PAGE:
Ancient Tree Facts

The oldest tree in the UK and perhaps in Europe is believed to be the Fortingall Yew near Callendar in Scotland, and is thought to be 5,000 years old.
An oak spends 300 years growing, 300 years resting and 300 years declining gracefully.
Oliver Rackham wrote: ‘Ten thousand oaks of one hundred years are no substitute for one five hundred year old oak tree’.
The fattest oak tree in Britain would take about nine adults to hug it, finger tip to finger tip.
There are 500,000 listed buildings in the UK and perhaps as many unlisted ancient trees to be found.
A hollow tree is often a healthy strong tree. The decaying wood produced as it hollows acts as extra food for the tree which might even send down aerial roots inside the hollow to make the most of the rich pickings.
Trees shrink as they become ancient, becoming shorter and squatter. It’s a great survival strategy as it means they can cope better with high winds.
Ancient yews are often found in churchyards – but are much older than the churches, as they mark places that were considered sacred to pre-Christian religions as well.
Lots of our ancient trees had to work hard for a living – they were cut regularly as pollards to provide fuel, fodder, timber, and food.
It can take 250 years before a tree is a suitable home for some very particular lichens.
Queen Elizabeth I was sitting beneath an ancient oak in Hatfield Park when she first heard that she would be the next Queen of England.
The Bowthorpe Oak is very fat and so hollow that people used to dine inside it – and there is a record of 20 people sitting down inside it on one occasion.
The King of Limbs – a famous oak in Savernake Forest is just one of many oaks believed to be older than England which became a state in 927.
The Milking Tree in Northamptonshire was considered so important in the landscape back in 1790 that a naval report, commissioned by King George declared that it must not be sacrificed for ship building. The tree can still be visited today.

About the Woodland Trust

Major oak Nottingham courtesy Woodland Trust and Ian Retson Woodland Trust woods are sympathetically managed for wildlife and public enjoyment. Woodland Officers organise their specialist care throughout the UK and also replace those woods that have been lost to landscape and create new native woodland. The Woodland Trust uses its experience and authority in conservation to influence others who are in a position to improve the future of native woodland. This includes government, other landowners, and like-minded organisations.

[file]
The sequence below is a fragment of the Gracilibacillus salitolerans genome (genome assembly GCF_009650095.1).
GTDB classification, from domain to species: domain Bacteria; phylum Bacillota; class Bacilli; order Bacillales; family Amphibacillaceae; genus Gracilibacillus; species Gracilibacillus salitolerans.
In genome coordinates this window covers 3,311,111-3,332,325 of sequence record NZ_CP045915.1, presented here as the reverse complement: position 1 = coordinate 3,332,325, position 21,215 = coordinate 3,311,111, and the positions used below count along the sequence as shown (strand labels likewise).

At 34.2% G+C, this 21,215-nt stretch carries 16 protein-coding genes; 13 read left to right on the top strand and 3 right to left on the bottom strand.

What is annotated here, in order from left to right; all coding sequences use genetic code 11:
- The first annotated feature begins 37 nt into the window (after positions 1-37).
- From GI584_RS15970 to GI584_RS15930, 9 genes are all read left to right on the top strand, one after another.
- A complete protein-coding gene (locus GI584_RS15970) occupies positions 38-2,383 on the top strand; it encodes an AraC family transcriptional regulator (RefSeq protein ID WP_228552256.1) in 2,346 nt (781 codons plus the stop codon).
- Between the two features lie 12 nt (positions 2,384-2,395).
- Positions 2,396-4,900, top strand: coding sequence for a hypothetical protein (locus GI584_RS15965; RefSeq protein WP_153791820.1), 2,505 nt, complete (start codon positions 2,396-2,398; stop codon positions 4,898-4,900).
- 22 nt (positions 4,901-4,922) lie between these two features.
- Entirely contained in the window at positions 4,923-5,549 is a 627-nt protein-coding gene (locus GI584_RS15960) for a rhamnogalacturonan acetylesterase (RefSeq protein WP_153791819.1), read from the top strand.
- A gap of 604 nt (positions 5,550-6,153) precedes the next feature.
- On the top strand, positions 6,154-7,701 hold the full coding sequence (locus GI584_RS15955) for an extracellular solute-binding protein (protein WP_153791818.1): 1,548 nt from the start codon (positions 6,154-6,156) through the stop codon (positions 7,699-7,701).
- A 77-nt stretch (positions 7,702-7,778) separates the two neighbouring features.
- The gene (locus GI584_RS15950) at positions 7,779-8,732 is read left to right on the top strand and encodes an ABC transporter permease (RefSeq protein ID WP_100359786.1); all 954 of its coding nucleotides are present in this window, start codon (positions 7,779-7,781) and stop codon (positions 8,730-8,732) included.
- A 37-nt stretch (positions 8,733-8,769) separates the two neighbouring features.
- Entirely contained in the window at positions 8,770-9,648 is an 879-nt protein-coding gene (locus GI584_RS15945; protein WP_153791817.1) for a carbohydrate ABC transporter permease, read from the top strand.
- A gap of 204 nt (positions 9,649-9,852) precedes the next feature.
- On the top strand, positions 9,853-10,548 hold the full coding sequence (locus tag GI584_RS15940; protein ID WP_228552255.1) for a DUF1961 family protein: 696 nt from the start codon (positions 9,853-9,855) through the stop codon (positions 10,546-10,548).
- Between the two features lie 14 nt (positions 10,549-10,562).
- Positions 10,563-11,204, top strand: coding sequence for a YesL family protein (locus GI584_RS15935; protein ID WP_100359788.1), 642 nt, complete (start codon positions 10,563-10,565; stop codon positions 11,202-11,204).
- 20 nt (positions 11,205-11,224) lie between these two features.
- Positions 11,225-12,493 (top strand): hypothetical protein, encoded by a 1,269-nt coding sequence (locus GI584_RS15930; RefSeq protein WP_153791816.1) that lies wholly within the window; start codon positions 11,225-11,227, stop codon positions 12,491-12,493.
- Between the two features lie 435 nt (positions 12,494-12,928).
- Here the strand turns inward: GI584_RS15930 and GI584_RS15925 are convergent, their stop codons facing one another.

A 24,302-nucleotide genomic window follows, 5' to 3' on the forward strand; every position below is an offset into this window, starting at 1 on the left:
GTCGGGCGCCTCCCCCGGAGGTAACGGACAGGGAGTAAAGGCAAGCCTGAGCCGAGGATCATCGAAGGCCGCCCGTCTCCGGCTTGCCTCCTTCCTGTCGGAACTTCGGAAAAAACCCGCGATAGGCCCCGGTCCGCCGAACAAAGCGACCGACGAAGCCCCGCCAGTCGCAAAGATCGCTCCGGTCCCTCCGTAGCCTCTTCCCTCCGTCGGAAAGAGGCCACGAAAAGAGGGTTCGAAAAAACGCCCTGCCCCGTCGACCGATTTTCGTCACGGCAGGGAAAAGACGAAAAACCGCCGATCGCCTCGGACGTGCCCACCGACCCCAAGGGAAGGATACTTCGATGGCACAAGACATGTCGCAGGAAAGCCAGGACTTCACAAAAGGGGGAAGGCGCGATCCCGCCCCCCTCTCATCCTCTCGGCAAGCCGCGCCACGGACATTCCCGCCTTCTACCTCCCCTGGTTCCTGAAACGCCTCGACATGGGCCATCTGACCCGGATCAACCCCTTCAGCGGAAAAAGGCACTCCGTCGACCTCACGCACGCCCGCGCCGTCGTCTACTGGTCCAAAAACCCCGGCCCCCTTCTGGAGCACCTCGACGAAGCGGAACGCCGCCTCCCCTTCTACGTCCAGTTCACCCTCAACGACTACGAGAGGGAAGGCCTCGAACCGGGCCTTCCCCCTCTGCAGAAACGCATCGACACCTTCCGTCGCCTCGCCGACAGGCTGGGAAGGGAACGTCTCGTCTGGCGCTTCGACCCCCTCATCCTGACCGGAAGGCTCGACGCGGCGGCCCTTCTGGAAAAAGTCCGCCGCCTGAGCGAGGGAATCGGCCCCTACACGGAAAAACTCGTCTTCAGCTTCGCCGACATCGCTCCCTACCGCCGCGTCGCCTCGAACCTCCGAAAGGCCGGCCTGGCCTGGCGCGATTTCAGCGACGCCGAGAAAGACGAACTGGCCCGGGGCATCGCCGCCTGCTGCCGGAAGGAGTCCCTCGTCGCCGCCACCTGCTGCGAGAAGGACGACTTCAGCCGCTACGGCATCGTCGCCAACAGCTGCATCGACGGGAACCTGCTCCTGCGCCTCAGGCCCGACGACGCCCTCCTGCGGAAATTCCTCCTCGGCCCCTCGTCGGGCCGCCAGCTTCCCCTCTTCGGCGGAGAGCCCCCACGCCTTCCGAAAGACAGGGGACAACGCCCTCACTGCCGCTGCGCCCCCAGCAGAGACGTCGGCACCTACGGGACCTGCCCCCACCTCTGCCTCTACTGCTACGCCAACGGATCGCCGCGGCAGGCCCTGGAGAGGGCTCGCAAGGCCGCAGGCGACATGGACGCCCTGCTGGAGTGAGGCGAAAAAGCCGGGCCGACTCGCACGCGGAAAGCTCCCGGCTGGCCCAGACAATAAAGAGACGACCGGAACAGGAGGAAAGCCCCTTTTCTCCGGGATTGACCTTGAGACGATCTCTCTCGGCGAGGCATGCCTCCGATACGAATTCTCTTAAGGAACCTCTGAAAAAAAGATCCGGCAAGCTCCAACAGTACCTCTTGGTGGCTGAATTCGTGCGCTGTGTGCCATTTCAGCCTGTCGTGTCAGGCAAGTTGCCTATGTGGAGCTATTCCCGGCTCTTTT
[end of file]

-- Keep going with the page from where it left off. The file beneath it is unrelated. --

Durham Sweet Chestnut courtesy Woodland Trust and J Bragg Since they were founded in 1972 they have grown to care for and protect over 1100 sites covering 19,000 hectares (47,000 acres). This includes nationally and internationally important sites as well as small urban and village woods. Nearly 350 sites contain ancient woodland. The organisation also protects over 110 woodland Sites of Special Scientific Interest (SSSI). 3200 hectares of new native woodland have been created and the organization is in the process of creating one of the largest broadleaved woods in Scotland at the 4087-hectare Glen Finglas Estate in the Trossachs. Woodland Trust own 20 sites covering 430 hectares (1060 acres) in the National Forest in the Midlands and have sites in all 12 Community Forests across England.

Eydal Hall Sweet Chestnut courtesy Woodland Trust and Marina Ramsden The Woodland Trust is the first major landowner in the UK to have all its woods certified under the Forest Stewardship Council’s UK Standard of Sustainable Forestry – an independent endorsement of the quality of our woodland management. Several Woodland Trust woods have received awards for good management. This includes Joyden’s Wood in Kent and Willesley Wood within the National Forest in Leicestershire which have both won Forestry Commission Centre of Excellence Awards, and Coed Hafod y Llyn in Gywnedd which has won a Forestry Commission Merit Award.

The Woodland Trust’s vision is for an accessible and well-wooded landscape, rich in wildlife and supporting the needs of society in both urban and rural areas. Woodland should be cared for as a legacy for future generations.

Woodland Trust on the web: Woodland Trust